It takes to task the numerous religious apologists who excuse religion as a source of violence, no matter how explicitly terrorists like the Charlie Hebdo attackers announce their motivations. Tayler cites specific examples (of apologists, like Reza Aslan), and then generalizes about how society still defers to religious leaders…
We are accustomed to reflexively deferring to “men of the cloth,” be they rabbis and priests or pastors and imams. In this we err, and err gravely. Those whose profession it is to spread misogynistic morals, debilitating sexual guilt, a hocus-pocus cosmogony, and tales of an enticing afterlife for which far too many are willing to die or kill, deserve the exact same “respect” we accord to shamans and sorcerers, alchemists and quacksalvers. Out of misguided notions of “tolerance,” we avert our critical gaze from the blatant absurdities — parting seas, spontaneously igniting shrubbery, foodstuffs raining from the sky, virgin parturitions, garrulous slithering reptiles, airborne ungulates — proliferating throughout their “holy books.” We suffer, in the age of space travel, quantum theory and DNA decoding, the ridiculous superstitious notion of “holy books.” And we countenance the nonsense term “Islamophobia,” banishing those who forthrightly voice their disagreements with the seventh-century faith to the land of bigots and racists; indeed, the portmanteau vogue word’s second component connotes something just short of mental illness.
Then there is SFGate blogger Mark Morford, whose take on E.O. Wilson’s recent interview in New Scientist (and his book The Meaning of Human Existence, which I blogged about), is appropriate to this theme. Morford:
It’s no secret that nearly all religions of the world were designed to, if not completely deny, certainly belittle ideas of conscious, sustainable growth and scientific understanding in favor of blindly believing we are the “chosen ones,” that we have a special, divine allowance to breed at will and abuse the planet as we please. Pestilence? Shortages? Overpopulation? 1,000 times the natural extinction rate? Climate change? “Don’t worry,” power-hungry religious leaders say, “there’s a ‘master plan’ somewhere. Surely ‘God has a reason’ to which puny, flawed humans cannot possibly be privy.” Right.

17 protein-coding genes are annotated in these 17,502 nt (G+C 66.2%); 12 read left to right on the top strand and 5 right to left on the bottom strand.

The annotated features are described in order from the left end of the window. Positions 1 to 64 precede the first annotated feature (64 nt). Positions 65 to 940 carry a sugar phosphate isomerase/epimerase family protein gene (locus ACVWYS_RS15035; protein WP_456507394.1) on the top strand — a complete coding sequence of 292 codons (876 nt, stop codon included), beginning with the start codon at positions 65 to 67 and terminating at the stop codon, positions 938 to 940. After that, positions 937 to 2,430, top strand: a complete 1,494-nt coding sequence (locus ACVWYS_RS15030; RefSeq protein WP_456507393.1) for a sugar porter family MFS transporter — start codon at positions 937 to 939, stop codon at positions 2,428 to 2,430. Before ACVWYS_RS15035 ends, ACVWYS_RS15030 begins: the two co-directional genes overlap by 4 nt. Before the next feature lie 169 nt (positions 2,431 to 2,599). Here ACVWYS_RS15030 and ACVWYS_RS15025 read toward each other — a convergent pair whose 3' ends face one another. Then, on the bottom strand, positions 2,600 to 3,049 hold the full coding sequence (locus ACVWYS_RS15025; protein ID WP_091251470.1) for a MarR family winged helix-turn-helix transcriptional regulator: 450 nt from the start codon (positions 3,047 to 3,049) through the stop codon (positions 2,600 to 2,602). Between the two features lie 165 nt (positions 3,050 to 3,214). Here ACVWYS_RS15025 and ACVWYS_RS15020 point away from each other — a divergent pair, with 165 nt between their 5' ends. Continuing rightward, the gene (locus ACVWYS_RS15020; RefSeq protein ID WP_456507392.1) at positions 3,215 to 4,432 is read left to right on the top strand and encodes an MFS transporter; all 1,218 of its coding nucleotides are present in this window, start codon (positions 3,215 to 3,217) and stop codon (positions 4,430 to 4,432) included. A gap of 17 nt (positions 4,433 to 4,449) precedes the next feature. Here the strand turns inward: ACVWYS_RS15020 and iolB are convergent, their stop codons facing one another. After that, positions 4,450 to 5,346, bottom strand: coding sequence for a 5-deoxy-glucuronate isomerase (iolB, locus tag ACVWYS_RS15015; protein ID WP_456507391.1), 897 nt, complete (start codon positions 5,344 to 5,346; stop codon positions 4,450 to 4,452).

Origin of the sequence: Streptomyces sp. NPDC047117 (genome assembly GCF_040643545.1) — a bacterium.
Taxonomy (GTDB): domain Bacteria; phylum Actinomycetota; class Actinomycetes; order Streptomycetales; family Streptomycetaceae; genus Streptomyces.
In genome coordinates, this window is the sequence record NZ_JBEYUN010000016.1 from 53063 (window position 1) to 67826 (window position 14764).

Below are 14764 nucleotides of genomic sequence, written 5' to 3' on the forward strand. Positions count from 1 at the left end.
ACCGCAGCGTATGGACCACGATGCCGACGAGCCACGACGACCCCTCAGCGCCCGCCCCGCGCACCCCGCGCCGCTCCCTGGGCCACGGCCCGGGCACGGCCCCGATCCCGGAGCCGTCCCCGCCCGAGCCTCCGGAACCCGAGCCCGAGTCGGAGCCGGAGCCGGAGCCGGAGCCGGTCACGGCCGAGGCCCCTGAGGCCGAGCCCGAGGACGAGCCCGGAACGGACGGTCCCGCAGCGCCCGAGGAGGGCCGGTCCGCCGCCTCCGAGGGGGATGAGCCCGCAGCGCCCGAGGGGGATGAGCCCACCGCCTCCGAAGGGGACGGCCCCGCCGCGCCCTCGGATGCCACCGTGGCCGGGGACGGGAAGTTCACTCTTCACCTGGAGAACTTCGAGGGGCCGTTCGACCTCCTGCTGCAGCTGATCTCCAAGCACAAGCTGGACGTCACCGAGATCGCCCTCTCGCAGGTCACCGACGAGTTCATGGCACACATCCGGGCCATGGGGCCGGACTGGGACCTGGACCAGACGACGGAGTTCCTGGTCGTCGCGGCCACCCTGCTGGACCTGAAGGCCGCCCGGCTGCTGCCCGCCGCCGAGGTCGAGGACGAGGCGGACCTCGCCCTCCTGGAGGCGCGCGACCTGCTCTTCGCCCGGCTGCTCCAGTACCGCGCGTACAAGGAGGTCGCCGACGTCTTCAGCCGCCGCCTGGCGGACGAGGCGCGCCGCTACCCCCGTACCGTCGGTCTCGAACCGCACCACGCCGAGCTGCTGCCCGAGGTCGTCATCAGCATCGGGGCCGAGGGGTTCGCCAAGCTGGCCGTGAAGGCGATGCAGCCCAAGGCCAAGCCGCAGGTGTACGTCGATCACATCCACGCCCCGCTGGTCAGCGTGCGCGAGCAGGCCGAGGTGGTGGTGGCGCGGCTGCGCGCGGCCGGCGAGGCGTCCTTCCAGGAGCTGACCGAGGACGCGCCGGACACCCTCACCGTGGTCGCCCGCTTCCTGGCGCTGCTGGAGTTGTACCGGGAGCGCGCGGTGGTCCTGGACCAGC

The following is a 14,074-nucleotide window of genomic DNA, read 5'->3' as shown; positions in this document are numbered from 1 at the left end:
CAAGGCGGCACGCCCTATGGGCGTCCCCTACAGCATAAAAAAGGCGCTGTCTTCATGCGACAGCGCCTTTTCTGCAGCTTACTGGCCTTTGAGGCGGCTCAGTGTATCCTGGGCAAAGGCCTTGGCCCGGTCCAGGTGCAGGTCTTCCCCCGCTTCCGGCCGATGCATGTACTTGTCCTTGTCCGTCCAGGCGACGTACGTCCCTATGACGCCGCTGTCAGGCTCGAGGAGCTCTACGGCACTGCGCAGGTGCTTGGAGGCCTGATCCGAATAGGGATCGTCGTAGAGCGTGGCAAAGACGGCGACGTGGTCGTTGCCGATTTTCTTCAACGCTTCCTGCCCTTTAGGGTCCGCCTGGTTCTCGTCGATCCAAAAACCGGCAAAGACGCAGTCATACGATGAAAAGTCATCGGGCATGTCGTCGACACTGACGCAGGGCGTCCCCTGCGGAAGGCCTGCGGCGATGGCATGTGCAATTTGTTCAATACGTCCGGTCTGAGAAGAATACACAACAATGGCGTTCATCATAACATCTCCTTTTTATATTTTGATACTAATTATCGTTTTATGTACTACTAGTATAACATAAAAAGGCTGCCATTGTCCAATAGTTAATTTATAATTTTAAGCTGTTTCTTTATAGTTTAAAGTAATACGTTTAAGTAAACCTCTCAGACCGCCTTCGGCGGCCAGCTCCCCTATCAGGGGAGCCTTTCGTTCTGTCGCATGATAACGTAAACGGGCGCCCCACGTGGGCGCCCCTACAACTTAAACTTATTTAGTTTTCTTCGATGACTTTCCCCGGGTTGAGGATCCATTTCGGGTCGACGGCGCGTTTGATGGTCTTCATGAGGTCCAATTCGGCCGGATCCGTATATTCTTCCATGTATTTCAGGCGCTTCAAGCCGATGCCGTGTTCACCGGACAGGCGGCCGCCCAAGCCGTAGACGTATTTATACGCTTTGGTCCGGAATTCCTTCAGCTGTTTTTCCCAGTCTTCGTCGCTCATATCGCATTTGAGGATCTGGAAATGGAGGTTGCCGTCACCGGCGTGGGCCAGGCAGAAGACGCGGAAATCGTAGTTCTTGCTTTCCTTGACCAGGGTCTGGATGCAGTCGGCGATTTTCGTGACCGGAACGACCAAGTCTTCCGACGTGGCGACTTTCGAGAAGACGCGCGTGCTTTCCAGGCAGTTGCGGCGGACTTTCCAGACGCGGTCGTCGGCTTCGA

Religion as the abjuration of responsibility to one’s descendents, and environment.
On a broader topic, Joel Achenbach at National Geographic asks Why Do Many Reasonable People Doubt Science?.
Topics include ‘naive’ beliefs, those notions that are common-sensical and intuitive but wrong — and which take some intellectual effort (via math, or science) to correct. Our tendency to see patterns where there are none. Our vulnerability to confirmation bias and herd thinking. Why journalism, and story-telling, misleads about the process of science —
The news media give abundant attention to such mavericks, naysayers, professional controversialists, and table thumpers. The media would also have you believe that science is full of shocking discoveries made by lone geniuses. Not so. The (boring) truth is that it usually advances incrementally, through the steady accretion of data and insights gathered by many people over many years. So it has been with the consensus on climate change. That’s not about to go poof with the next thermometer reading.
Science appeals to our rational brain, but our beliefs are motivated largely by emotion, and the biggest motivation is remaining tight with our peers. “We’re all in high school. We’ve never left high school,” says Marcia McNutt. “People still have a need to fit in, and that need to fit in is so strong that local values and local opinions are always trumping science. And they will continue to trump science, especially when there is no clear downside to ignoring science.”
And the way the Internet proliferates all ideas, whether justified or crazy — bringing us back to the opening of this post.
The scientific method doesn’t come naturally — but if you think about it, neither does democracy. For most of human history neither existed. We went around killing each other to get on a throne, praying to a rain god, and for better and much worse, doing things pretty much as our ancestors did.
Now we have incredibly rapid change, and it’s scary sometimes.